Alderman Hill and Alphin Pike
In legend the rolling boulder-strewn hills of Alphin Pike and Alderman Hill were the abodes of the giants Alphin and Alderman, after whom the peaks were named. Alphin and Alderman were at first on friendly terms, until they both became enamoured with a beautiful water nymph called Rimmon, who lived in the valley below them in the bubbling waters of Chew Brook.
Alphin won the battle for the affections of Rimmon, which secured the angry jealousy of Alderman. Eventually the quarrelling gave way to aggressive action and they threw giant boulders at each other in a mortal contest across the valley. One of these rocks struck Alphin a mortal blow, and he died on the slopes of his hill. Rimmon was devastated at her lover’s death and threw herself from the crags that overlook the Chew Valley.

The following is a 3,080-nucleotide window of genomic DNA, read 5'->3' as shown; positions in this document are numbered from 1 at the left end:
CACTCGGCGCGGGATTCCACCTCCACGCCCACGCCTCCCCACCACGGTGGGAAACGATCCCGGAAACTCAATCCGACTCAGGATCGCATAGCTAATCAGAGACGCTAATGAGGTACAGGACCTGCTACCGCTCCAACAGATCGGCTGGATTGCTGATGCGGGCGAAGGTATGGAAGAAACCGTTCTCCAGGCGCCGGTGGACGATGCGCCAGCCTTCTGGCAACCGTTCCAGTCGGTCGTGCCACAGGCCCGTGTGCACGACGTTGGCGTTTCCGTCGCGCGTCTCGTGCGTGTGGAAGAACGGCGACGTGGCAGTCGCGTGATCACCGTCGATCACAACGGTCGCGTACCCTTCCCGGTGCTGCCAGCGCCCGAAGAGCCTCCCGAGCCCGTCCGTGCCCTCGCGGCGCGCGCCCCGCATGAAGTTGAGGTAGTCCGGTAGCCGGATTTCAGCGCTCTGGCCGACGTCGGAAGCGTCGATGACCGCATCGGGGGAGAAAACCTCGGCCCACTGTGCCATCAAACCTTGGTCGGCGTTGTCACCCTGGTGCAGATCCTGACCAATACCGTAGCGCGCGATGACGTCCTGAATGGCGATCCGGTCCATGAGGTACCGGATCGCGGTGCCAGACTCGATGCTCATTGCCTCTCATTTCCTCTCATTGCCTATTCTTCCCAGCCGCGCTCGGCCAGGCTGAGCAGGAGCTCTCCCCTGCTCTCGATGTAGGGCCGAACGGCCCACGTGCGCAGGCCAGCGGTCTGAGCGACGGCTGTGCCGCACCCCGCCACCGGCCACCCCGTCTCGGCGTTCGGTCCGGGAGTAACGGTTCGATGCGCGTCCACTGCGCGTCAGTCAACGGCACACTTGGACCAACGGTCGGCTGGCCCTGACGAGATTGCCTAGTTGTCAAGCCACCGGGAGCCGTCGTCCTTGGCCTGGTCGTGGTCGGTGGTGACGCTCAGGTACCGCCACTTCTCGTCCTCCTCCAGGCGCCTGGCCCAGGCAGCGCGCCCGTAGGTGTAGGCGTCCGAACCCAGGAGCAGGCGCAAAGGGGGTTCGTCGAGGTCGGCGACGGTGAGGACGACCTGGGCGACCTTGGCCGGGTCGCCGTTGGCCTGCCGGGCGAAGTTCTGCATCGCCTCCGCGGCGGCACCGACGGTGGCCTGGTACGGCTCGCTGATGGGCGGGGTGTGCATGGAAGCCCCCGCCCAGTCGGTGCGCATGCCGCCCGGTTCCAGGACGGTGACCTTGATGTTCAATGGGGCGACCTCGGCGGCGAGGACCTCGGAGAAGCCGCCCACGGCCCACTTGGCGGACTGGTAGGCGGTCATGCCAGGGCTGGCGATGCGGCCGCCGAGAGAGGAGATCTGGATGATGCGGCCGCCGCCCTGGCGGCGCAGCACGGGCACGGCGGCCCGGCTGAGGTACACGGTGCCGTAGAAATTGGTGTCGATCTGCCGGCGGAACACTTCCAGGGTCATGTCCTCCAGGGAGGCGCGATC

She is said to be buried somewhere on the slopes of Alphin Pike in the giants grave. The many large boulders strewn over the valley and across the mountains were said to be the missiles thrown by the giants during their battle for the water nymphs affections.
The local area probably had many more legends associated with landscape features, names such as Raven’s Rocks, the Boggart Stones, the Fairy Hole all suggest local lore perhaps now forgotten forever. For me as something of a romantic (and having grown up here) the moors and hills in this part of Britain are some of the bleakest and most atmospheric in the country. They have a dark presence that reminds one of the forgotten gods, still clinging to the last vestiges of wilderness on the outskirts of the once booming mill towns.
Directions: Alderman Hill and Alphin Pike can be viewed from the A365 to Holmfirth. The more adventurous can try the walk to Alderman Hill from Pots and Pans, from which there are excellent views over Dovestones to Alphin Pike.